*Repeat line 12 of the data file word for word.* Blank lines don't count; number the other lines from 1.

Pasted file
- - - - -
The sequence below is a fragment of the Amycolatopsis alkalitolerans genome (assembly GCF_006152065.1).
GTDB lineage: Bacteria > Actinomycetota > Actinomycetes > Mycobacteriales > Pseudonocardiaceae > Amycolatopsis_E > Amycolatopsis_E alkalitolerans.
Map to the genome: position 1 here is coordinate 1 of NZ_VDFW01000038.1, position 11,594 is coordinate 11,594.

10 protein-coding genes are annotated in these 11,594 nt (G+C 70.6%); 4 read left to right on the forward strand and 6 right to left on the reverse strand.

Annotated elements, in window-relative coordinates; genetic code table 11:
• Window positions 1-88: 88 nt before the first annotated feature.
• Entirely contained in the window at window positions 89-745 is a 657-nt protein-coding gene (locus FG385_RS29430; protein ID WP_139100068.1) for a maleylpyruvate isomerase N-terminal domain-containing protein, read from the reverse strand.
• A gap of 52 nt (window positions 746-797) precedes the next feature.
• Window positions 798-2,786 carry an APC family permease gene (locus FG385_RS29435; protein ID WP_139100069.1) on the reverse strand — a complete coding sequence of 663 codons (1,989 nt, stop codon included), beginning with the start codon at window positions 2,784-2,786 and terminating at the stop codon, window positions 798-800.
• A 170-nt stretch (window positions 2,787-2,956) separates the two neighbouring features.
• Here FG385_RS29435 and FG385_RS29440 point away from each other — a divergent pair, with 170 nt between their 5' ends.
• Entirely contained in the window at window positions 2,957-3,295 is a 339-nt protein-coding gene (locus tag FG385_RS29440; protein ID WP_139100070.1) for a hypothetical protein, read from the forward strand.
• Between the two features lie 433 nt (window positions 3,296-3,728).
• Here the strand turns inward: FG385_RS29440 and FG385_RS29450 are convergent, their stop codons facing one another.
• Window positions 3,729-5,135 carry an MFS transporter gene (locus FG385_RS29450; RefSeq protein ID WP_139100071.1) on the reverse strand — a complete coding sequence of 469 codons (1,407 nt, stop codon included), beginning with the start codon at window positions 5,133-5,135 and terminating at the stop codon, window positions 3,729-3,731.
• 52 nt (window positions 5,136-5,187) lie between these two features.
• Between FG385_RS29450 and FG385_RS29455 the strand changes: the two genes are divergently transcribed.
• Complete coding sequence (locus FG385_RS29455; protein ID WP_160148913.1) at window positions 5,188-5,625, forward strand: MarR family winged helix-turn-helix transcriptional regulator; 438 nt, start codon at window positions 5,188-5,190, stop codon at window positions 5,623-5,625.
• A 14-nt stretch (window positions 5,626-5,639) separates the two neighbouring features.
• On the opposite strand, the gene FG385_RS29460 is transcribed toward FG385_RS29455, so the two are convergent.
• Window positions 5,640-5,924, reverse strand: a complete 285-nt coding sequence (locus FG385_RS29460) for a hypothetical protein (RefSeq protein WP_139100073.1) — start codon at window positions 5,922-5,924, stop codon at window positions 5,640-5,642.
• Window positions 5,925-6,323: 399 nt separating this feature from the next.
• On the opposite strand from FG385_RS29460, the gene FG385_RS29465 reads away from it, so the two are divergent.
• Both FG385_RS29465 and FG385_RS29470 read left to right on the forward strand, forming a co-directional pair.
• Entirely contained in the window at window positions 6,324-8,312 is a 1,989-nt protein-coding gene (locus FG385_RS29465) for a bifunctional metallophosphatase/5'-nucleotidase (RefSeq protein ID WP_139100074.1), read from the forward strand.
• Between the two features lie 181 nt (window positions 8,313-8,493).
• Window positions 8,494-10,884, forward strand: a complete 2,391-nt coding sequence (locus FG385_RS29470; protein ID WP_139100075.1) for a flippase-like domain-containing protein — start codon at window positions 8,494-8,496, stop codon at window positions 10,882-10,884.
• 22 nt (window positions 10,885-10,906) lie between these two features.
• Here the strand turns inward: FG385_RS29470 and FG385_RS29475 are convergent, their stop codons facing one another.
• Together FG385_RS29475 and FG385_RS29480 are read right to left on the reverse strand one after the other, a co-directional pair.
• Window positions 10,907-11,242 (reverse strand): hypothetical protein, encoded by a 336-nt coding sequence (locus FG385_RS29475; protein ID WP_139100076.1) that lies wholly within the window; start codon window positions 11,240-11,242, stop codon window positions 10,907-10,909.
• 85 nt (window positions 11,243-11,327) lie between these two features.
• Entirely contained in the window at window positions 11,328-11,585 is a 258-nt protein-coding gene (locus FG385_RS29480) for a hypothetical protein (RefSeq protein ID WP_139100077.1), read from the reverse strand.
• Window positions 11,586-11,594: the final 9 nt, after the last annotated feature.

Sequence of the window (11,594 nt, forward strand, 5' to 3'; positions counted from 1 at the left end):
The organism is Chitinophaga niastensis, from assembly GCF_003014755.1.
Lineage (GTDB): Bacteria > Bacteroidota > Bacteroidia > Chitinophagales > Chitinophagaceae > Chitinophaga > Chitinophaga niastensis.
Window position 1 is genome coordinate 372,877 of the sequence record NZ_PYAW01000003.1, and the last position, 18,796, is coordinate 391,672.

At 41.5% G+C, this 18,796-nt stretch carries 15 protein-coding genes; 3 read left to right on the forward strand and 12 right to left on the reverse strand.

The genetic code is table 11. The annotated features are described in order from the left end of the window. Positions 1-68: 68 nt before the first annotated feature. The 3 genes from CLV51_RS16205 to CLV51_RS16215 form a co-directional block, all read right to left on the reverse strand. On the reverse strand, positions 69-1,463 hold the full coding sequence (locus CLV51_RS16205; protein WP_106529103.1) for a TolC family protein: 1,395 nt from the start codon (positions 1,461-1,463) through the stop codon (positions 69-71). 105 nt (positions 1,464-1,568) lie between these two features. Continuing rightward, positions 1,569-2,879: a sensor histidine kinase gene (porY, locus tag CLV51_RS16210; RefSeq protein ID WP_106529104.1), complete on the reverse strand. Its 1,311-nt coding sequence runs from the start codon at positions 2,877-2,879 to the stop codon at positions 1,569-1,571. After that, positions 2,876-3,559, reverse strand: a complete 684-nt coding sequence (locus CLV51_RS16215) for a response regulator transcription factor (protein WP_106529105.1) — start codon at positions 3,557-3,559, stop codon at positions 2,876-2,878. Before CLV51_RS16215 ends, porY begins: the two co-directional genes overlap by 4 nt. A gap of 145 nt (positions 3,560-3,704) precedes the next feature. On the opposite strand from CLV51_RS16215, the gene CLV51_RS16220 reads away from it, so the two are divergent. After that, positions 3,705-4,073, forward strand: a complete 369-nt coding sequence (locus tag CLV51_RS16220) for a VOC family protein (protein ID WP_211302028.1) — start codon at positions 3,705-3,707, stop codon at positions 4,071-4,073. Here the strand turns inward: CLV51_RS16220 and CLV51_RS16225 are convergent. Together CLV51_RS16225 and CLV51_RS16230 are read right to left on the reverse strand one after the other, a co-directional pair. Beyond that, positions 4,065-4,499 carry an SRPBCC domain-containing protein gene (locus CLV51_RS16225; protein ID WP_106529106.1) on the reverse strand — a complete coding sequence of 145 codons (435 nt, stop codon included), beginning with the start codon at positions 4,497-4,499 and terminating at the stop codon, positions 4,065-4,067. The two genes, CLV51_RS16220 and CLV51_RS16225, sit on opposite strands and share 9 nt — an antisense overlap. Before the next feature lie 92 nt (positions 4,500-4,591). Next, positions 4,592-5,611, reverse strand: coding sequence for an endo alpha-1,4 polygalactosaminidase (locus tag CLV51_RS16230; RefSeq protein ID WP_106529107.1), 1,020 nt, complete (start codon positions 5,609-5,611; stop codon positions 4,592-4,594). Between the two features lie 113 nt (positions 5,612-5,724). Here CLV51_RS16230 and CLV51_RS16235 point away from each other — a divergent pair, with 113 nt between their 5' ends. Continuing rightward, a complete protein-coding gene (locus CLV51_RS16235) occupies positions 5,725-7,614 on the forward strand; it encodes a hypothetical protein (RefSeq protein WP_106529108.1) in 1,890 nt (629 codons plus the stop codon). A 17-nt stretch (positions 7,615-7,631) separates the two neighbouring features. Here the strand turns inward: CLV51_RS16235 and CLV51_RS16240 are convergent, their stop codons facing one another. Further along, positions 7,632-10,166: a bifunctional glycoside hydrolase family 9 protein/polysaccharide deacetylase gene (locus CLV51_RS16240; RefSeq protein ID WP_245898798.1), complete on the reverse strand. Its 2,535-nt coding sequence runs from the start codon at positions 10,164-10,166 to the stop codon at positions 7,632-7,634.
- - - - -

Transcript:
• Entirely contained in the window at window positions 2,957-3,295 is a 339-nt protein-coding gene (locus tag FG385_RS29440; protein ID WP_139100070.1) for a hypothetical protein, read from the forward strand.